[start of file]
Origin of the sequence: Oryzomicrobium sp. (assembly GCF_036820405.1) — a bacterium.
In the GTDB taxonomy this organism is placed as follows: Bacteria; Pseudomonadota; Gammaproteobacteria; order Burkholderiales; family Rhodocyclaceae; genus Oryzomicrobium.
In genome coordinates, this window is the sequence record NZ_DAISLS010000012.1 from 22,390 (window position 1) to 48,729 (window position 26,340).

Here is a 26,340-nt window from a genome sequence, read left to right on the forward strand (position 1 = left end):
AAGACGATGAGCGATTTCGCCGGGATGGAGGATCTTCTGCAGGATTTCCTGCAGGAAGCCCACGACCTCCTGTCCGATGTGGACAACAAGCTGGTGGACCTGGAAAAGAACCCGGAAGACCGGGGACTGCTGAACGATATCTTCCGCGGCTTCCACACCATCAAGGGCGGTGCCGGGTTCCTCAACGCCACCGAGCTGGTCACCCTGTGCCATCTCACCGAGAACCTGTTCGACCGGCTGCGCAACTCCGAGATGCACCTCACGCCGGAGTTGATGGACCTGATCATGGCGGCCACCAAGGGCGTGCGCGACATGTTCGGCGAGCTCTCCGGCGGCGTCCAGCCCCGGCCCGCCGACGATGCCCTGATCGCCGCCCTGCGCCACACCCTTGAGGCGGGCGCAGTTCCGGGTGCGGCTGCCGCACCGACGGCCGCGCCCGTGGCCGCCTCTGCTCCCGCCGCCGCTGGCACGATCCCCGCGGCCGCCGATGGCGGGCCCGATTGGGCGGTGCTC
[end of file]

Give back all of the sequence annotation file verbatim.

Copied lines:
Origin of the sequence: Oryzomicrobium sp. (assembly GCF_036820405.1) — a bacterium.
In the GTDB taxonomy this organism is placed as follows: Bacteria; Pseudomonadota; Gammaproteobacteria; order Burkholderiales; family Rhodocyclaceae; genus Oryzomicrobium.
In genome coordinates, this window is the sequence record NZ_DAISLS010000012.1 from 22,390 (window position 1) to 48,729 (window position 26,340).

Here is a 26,340-nt window from a genome sequence, read left to right on the forward strand (position 1 = left end):
AAGACGATGAGCGATTTCGCCGGGATGGAGGATCTTCTGCAGGATTTCCTGCAGGAAGCCCACGACCTCCTGTCCGATGTGGACAACAAGCTGGTGGACCTGGAAAAGAACCCGGAAGACCGGGGACTGCTGAACGATATCTTCCGCGGCTTCCACACCATCAAGGGCGGTGCCGGGTTCCTCAACGCCACCGAGCTGGTCACCCTGTGCCATCTCACCGAGAACCTGTTCGACCGGCTGCGCAACTCCGAGATGCACCTCACGCCGGAGTTGATGGACCTGATCATGGCGGCCACCAAGGGCGTGCGCGACATGTTCGGCGAGCTCTCCGGCGGCGTCCAGCCCCGGCCCGCCGACGATGCCCTGATCGCCGCCCTGCGCCACACCCTTGAGGCGGGCGCAGTTCCGGGTGCGGCTGCCGCACCGACGGCCGCGCCCGTGGCCGCCTCTGCTCCCGCCGCCGCTGGCACGATCCCCGCGGCCGCCGATGGCGGGCCCGATTGGGCGGTGCTC